AGR crisis: How will you recover dues from insolvent telcos, SC asks Centre

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August 11, 2020 7:50 AM

As is known, on July 20 during the course of hearing in the AGR matter, the SC had sought all records of RComm, Aircel, and Videocon Telecommunications to ensure that these companies did not misuse the insolvency and bankruptcy code (IBC) to escape their AGR dues.

A bench led by Justices Arun Mishra told solicitor-general Tushar Mehta that he should come “prepared on Friday with a plan for recovery of dues from the companies under insolvency.

The case of bankrupt telecom operators in the adjusted gross revenue (AGR) case took a new turn on Monday when the government told the Supreme Court that the spectrum held by such firms cannot be sold as part of their resolution plans. This raises uncertainty regarding the resolution plans of Reliance Communications and Aircel, where the respective plans are at different stages.

The issue at stake is that if spectrum belongs to government and is given to the telecom operators on lease, can it be put up for monetisation as part of the resolution plan?  In such a process, the government becomes an operational creditor and the payment of its dues comes after the dues of the financial creditors like banks are paid off and therefore the chances of the government recovering its AGR dues through the insolvency process is near negligible.

A bench led by Justices Arun Mishra told solicitor-general Tushar Mehta that he should come “prepared on Friday with a plan for recovery of dues from the companies under insolvency. And whether spectrum can be sold by these telecom companies? What is the government’s stance? What is the government’s plan to recover dues from RCom? It seems the government will get nothing from the IBC process,” the bench observed. “The government will get zero,” Justice MR Shah, who was part of the three-judge bench, said, adding under IBC, if the preference is given to financial creditors, then the government will not get anything.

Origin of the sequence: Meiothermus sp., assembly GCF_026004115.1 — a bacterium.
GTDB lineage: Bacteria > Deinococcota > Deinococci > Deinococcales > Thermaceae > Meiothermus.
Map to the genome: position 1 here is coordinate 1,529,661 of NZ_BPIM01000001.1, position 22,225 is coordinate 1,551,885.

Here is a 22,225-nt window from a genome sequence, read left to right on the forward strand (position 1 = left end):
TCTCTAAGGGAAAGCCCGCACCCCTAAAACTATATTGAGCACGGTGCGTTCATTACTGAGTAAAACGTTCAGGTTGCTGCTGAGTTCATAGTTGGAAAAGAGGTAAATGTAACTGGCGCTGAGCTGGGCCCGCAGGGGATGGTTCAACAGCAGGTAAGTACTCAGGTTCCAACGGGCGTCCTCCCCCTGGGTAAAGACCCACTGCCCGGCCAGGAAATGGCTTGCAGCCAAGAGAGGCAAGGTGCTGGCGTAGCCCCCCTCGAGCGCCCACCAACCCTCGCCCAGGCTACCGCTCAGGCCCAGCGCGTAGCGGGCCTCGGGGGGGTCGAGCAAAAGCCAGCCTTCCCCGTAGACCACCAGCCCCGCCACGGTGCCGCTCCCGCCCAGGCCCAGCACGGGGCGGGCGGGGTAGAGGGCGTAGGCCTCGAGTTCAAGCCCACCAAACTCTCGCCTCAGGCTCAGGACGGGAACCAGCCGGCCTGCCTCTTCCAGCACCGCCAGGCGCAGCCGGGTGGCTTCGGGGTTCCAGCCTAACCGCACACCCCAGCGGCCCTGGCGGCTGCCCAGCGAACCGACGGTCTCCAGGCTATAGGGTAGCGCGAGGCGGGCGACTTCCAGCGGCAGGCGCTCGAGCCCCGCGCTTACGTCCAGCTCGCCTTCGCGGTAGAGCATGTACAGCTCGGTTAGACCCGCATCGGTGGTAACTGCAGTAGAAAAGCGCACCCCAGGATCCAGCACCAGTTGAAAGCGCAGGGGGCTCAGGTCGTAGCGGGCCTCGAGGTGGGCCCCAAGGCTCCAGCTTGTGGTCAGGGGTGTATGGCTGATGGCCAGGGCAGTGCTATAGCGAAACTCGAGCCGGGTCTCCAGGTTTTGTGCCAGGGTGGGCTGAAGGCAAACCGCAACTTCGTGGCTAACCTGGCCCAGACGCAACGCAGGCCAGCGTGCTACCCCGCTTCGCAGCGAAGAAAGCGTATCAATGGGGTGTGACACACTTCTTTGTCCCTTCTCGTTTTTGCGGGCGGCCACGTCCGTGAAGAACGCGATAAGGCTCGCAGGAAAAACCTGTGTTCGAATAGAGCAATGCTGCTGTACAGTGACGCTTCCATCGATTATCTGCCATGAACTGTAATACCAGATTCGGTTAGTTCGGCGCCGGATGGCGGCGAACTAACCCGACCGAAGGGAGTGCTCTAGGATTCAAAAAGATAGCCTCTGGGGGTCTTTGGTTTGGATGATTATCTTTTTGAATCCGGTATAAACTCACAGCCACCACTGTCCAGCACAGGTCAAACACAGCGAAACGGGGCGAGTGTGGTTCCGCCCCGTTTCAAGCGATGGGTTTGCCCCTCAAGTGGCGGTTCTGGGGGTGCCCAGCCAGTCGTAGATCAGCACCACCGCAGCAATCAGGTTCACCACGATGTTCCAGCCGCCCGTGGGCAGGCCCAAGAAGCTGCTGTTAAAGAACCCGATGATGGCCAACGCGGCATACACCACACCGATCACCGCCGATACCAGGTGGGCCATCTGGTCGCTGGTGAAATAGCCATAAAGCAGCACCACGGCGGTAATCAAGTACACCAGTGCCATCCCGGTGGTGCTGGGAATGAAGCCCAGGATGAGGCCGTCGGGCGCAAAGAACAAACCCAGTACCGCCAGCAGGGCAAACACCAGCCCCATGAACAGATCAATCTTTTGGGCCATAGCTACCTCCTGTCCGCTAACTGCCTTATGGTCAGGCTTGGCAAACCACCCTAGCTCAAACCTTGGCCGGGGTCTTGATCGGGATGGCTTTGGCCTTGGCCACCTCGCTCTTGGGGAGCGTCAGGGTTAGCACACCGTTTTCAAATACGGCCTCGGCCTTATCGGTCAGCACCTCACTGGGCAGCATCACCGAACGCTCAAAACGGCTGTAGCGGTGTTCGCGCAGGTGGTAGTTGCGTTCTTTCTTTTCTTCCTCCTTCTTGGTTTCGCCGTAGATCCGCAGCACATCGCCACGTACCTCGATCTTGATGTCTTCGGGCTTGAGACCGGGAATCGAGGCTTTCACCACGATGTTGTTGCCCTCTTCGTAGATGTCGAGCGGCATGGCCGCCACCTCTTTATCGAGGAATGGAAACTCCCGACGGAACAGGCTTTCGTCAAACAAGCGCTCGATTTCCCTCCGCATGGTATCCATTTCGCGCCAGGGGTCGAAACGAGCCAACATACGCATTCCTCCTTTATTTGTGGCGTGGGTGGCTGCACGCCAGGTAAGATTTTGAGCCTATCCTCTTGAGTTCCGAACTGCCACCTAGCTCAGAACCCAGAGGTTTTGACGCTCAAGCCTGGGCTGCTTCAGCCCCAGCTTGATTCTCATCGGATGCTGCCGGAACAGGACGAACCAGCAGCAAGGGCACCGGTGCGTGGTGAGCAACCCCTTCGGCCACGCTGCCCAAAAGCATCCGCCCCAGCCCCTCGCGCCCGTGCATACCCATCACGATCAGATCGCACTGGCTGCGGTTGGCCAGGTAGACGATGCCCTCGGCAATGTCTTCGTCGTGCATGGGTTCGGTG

The court will next hear the matter on August 14.

While Reliance Communications has AGR dues worth Rs 25,000 crore, Aircel’s is around Rs 12,389 crore.

The bench also asked the SG, “If you don’t appeal quickly, how will you prevent spectrum from being sold off?” The question sprang up because the National Company Law Tribunal and the National Company Law Appellate Tribunal have allowed the respective companies to put up spectrum as part of their resolution plan and though the government disagrees with it, it has delayed in filing an appeal against such orders in the Supreme Court.

The SC has raised the issue at a time when the NCLT has approved the resolution plan of asset reconstruction firm, UVARCL, for Aircel, which includes it assets and spectrum and is in the final stages of taking a call on the assets and spectrum of Rcomm.

As is known, on July 20 during the course of hearing in the AGR matter, the SC had sought all records of RComm, Aircel, and Videocon Telecommunications to ensure that these companies did not misuse the insolvency and bankruptcy code (IBC) to escape their AGR dues. The three companies, which filed for bankruptcy, together owe around Rs 40,000 crore of the total Rs 1.67 lakh crore owed by various telecom companies as AGR dues. Companies which file for bankruptcy get a moratorium on their loans and other dues.

While Aircel has sold its 3G and 4G spectrum to Bharti Airtel, RCom has traded a large portion of its spectrum to Reliance Jio. Videocon Telecommunications has also sold its spectrum to Bharti Airtel. Under the spectrum trading agreement which is approved by the department of telecommunications, the dues after the approval date is borne by the buyer of spectrum whereas dues prior to it are the liability of the seller. The dues reflecting in the account of Aircel and Videocon are thus their liabilities prior to the sell-off date.

Senior counsel Shyam Divan, appearing on behalf of resolution professional appointed in RCom insolvency case, said that that the company’s resolution plan is pending before NCLT and has already been unanimously approved by the committee of creditors.

Divan said that RCom owes Rs 49,054 crore to banks and “spectrum will be the main asset which will be of some attraction for people who are interested in taking over the company”.

Senior advocate Ravi Kadan, appearing for monitoring committee of Aircel, said the resolution plan has been approved by the CoC and the NCLT.

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